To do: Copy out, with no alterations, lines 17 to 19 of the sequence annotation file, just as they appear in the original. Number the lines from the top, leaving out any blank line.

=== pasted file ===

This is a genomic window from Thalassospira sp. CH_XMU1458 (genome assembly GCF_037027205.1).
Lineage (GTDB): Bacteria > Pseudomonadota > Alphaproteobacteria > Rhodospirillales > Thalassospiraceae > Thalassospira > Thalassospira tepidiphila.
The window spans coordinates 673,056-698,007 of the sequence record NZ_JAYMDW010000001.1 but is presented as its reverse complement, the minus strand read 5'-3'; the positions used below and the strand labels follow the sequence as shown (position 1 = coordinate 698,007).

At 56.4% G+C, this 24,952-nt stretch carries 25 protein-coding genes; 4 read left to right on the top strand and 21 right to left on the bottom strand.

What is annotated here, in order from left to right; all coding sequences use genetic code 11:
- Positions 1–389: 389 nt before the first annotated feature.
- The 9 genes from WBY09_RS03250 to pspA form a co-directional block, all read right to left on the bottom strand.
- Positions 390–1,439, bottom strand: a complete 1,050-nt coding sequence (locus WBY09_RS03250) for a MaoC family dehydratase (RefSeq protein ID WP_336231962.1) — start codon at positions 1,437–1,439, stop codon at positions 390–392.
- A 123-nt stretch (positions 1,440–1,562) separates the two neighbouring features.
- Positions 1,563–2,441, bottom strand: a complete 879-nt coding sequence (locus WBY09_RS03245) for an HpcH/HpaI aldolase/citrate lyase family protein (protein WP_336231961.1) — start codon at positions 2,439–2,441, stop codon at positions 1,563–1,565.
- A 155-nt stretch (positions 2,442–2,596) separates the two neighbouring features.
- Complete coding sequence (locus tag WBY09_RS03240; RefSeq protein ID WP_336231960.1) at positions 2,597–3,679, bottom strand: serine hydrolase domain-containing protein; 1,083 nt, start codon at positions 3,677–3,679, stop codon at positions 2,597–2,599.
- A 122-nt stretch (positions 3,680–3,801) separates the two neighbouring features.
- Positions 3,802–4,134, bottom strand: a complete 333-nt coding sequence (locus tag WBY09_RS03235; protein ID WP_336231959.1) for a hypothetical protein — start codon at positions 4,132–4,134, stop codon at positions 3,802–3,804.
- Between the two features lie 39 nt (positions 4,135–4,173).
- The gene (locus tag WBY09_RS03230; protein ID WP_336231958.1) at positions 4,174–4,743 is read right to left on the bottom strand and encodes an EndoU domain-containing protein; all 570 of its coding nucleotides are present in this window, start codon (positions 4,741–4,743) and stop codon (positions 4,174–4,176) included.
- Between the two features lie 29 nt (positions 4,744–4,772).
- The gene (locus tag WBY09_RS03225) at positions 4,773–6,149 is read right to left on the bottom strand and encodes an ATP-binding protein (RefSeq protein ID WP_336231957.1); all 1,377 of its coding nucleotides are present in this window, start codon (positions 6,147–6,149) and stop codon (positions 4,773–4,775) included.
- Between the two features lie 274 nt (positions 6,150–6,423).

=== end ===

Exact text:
- Between the two features lie 29 nt (positions 4,744–4,772).
- The gene (locus tag WBY09_RS03225) at positions 4,773–6,149 is read right to left on the bottom strand and encodes an ATP-binding protein (RefSeq protein ID WP_336231957.1); all 1,377 of its coding nucleotides are present in this window, start codon (positions 6,147–6,149) and stop codon (positions 4,773–4,775) included.
- Between the two features lie 274 nt (positions 6,150–6,423).